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LaunchPad seeks change in MOU with City on ARPA funds

LaunchPad director Sherry Searles went to the Warsaw Common Council on Monday to request a change to the memorandum of understanding between them on how LaunchPad can use its ARPA funds from the city.
LaunchPad is the Child Care and Early Learning Coalition for Kosciusko County through the Chamber of Commerce. The initiative started in 2018 to try to bring more affordable, high-quality childcare to the community so more people can work, she explained.
In 2022, LaunchPad received $250,000 in ARPA (American Rescue Plan Act) funds from the city, spread over four payments over four years.
“Our plan with the funds was to try to encourage businesses to get involved in providing childcare for their own staff,” Searles said. “This started when Instrumental Machine & Development (IMD) bought a house and opened their own childcare center for their employees. We really thought this would be a trend that would continue.”
She said they wanted to give money for 25% of what the company invested in to provide childcare for their own staff. IMD was the first and only company to step forward to secure this money, receiving nearly $71,000. That amount was a quarter of what IMD spent when they bought and renovated a house.
“And so, now that we’ve received this grant a few years later, we no longer have any other businesses interested in opening child care for their workforce,” she said.
More than 500 child care spaces have been added in the county with churches and schools, so businesses may not see much need for that, she continued, but LaunchPad still has a balance of $167,000 in ARPA dollars from the city.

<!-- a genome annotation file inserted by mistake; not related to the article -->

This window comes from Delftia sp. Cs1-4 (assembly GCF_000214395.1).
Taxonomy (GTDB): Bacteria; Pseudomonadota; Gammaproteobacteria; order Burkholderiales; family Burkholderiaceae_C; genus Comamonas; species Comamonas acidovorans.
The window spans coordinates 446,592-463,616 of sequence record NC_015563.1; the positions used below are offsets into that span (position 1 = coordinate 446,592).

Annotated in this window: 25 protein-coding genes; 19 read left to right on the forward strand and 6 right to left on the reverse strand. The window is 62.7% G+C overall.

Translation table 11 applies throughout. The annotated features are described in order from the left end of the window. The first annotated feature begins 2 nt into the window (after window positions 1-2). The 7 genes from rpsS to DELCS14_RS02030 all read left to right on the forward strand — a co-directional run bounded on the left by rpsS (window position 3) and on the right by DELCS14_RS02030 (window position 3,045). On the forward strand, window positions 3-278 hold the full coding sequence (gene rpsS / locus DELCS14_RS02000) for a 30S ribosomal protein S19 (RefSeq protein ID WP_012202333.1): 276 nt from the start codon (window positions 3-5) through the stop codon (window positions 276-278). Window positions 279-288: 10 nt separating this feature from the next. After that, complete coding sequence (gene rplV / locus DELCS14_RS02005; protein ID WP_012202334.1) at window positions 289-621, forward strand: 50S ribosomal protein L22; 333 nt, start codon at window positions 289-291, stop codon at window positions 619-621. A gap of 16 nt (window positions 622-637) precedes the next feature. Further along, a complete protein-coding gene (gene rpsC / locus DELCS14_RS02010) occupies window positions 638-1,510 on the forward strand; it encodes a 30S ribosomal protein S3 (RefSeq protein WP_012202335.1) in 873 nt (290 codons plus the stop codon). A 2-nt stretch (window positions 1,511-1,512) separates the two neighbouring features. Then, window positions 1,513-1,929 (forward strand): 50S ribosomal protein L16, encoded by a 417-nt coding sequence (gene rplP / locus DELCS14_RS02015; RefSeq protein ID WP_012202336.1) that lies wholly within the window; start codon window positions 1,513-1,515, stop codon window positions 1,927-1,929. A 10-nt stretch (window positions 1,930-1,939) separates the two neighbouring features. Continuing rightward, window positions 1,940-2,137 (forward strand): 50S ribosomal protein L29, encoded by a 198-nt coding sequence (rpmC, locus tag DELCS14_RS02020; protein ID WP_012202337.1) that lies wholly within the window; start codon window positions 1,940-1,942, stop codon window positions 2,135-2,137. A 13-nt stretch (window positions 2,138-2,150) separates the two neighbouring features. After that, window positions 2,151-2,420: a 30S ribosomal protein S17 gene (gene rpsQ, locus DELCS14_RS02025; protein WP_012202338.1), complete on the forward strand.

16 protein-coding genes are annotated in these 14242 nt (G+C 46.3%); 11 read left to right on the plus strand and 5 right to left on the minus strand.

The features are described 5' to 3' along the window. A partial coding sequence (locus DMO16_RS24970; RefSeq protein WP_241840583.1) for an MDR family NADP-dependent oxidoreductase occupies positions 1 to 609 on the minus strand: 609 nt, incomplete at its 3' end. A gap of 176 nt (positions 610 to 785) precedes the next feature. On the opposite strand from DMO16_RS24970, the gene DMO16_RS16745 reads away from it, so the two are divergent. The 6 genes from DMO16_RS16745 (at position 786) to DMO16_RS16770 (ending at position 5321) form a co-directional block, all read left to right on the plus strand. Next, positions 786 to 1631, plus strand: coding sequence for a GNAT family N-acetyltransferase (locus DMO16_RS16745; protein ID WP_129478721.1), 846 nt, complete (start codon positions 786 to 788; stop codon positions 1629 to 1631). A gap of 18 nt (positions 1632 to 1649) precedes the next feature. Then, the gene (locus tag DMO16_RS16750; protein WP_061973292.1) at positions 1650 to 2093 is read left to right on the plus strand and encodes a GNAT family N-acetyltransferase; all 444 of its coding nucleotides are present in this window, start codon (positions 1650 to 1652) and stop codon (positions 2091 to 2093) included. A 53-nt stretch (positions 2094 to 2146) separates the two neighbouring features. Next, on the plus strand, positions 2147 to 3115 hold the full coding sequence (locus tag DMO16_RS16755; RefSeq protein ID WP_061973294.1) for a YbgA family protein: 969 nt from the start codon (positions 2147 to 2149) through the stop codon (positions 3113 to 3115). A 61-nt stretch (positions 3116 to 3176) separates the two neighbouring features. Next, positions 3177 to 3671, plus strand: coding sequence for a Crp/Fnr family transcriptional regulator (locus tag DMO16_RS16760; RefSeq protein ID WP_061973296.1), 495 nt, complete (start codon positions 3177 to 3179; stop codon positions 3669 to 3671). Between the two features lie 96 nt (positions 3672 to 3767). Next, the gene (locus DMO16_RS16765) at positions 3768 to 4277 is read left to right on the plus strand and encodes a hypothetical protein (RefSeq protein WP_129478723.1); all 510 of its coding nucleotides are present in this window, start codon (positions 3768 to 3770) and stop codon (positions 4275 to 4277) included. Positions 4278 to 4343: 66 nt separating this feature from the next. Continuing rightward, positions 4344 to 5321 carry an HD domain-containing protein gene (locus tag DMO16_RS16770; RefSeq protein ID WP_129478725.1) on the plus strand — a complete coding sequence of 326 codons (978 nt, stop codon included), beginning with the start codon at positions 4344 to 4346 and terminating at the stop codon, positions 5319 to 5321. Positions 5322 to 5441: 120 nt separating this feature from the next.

“What we would like to do is change the way we can award these funds,” she said, but that would require a change in the MOU between LaunchPad and the city.
Searles said they are aware that the YMCA is currently working on an initiative to open a Play Café at their location. It would provide a place for childcare for remote workers.
“This Play Cafe would be a membership model where working parents can come, stay on site, work in the cafe and have their children supervised by play coaches. So this will free up childcare places for those working remotely,” she said.
As the MOU now states, childcare should have at least twelve seats. The change would mean that instead of those 12 seats, there would be seats in a café for home workers. The other change they said they wanted to make involved obtaining a permit from the state, because Play Cafés don’t have to be.
“We know the YMCA is going to make an investment of about $400,000 to renovate part of their building, so we would like to use some of the money to help them with that 25%,” Searles said.
In addition, IMD still invests monthly in the childcare they have opened. They need a new roof on their building, so she said they want to give IMD another 25%, about $25,000.
Searles said they believe there is a small balance left in the city’s ARPA funds, which LaunchPad is open to returning to the city for other needs.
Councilor Diane Quance asked if there had been any investigation into the Play Cafés and if she had heard that this was necessary. Searles said there has been no official survey, but it was anecdotal based on what they hear from people who are still working remotely or trying to work remotely.